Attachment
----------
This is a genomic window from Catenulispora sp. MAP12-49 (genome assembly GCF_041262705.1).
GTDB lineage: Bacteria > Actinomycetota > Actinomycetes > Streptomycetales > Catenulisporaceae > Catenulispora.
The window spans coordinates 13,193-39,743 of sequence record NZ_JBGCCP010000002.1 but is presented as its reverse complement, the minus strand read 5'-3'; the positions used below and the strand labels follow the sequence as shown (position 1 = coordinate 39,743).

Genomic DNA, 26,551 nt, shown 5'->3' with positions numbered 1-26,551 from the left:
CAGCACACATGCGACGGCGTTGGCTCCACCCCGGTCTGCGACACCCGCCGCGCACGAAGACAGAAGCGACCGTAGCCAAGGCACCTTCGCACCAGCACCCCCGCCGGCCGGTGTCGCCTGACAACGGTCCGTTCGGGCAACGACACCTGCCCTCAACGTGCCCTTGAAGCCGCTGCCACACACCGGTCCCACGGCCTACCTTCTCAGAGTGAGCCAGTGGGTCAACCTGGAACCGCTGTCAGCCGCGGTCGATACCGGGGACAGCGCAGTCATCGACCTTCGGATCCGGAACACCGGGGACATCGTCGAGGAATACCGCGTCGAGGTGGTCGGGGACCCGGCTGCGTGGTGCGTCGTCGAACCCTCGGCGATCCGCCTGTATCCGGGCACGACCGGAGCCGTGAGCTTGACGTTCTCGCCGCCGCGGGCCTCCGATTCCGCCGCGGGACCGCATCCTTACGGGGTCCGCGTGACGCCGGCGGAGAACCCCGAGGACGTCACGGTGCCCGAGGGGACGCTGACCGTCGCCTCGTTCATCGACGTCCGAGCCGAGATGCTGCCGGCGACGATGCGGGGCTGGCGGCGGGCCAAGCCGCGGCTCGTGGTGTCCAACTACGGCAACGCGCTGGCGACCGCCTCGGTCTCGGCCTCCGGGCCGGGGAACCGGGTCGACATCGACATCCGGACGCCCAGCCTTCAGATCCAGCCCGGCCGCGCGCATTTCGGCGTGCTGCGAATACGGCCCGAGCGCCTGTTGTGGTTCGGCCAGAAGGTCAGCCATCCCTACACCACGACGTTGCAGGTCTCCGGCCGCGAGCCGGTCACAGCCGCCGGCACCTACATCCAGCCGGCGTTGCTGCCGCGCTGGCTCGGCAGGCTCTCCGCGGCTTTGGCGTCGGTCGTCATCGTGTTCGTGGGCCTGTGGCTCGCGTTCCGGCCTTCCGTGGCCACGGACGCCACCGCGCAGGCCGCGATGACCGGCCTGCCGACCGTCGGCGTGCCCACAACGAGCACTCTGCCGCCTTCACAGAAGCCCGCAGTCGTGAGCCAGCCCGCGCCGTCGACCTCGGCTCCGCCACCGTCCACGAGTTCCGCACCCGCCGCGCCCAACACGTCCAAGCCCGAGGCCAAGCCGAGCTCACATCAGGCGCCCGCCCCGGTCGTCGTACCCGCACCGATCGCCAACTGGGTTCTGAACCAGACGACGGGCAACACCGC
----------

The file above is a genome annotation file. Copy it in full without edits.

This is a genomic window from Catenulispora sp. MAP12-49 (genome assembly GCF_041262705.1).
GTDB lineage: Bacteria > Actinomycetota > Actinomycetes > Streptomycetales > Catenulisporaceae > Catenulispora.
The window spans coordinates 13,193-39,743 of sequence record NZ_JBGCCP010000002.1 but is presented as its reverse complement, the minus strand read 5'-3'; the positions used below and the strand labels follow the sequence as shown (position 1 = coordinate 39,743).

Genomic DNA, 26,551 nt, shown 5'->3' with positions numbered 1-26,551 from the left:
CAGCACACATGCGACGGCGTTGGCTCCACCCCGGTCTGCGACACCCGCCGCGCACGAAGACAGAAGCGACCGTAGCCAAGGCACCTTCGCACCAGCACCCCCGCCGGCCGGTGTCGCCTGACAACGGTCCGTTCGGGCAACGACACCTGCCCTCAACGTGCCCTTGAAGCCGCTGCCACACACCGGTCCCACGGCCTACCTTCTCAGAGTGAGCCAGTGGGTCAACCTGGAACCGCTGTCAGCCGCGGTCGATACCGGGGACAGCGCAGTCATCGACCTTCGGATCCGGAACACCGGGGACATCGTCGAGGAATACCGCGTCGAGGTGGTCGGGGACCCGGCTGCGTGGTGCGTCGTCGAACCCTCGGCGATCCGCCTGTATCCGGGCACGACCGGAGCCGTGAGCTTGACGTTCTCGCCGCCGCGGGCCTCCGATTCCGCCGCGGGACCGCATCCTTACGGGGTCCGCGTGACGCCGGCGGAGAACCCCGAGGACGTCACGGTGCCCGAGGGGACGCTGACCGTCGCCTCGTTCATCGACGTCCGAGCCGAGATGCTGCCGGCGACGATGCGGGGCTGGCGGCGGGCCAAGCCGCGGCTCGTGGTGTCCAACTACGGCAACGCGCTGGCGACCGCCTCGGTCTCGGCCTCCGGGCCGGGGAACCGGGTCGACATCGACATCCGGACGCCCAGCCTTCAGATCCAGCCCGGCCGCGCGCATTTCGGCGTGCTGCGAATACGGCCCGAGCGCCTGTTGTGGTTCGGCCAGAAGGTCAGCCATCCCTACACCACGACGTTGCAGGTCTCCGGCCGCGAGCCGGTCACAGCCGCCGGCACCTACATCCAGCCGGCGTTGCTGCCGCGCTGGCTCGGCAGGCTCTCCGCGGCTTTGGCGTCGGTCGTCATCGTGTTCGTGGGCCTGTGGCTCGCGTTCCGGCCTTCCGTGGCCACGGACGCCACCGCGCAGGCCGCGATGACCGGCCTGCCGACCGTCGGCGTGCCCACAACGAGCACTCTGCCGCCTTCACAGAAGCCCGCAGTCGTGAGCCAGCCCGCGCCGTCGACCTCGGCTCCGCCACCGTCCACGAGTTCCGCACCCGCCGCGCCCAACACGTCCAAGCCCGAGGCCAAGCCGAGCTCACATCAGGCGCCCGCCCCGGTCGTCGTACCCGCACCGATCGCCAACTGGGTTCTGAACCAGACGACGGGCAACACCGC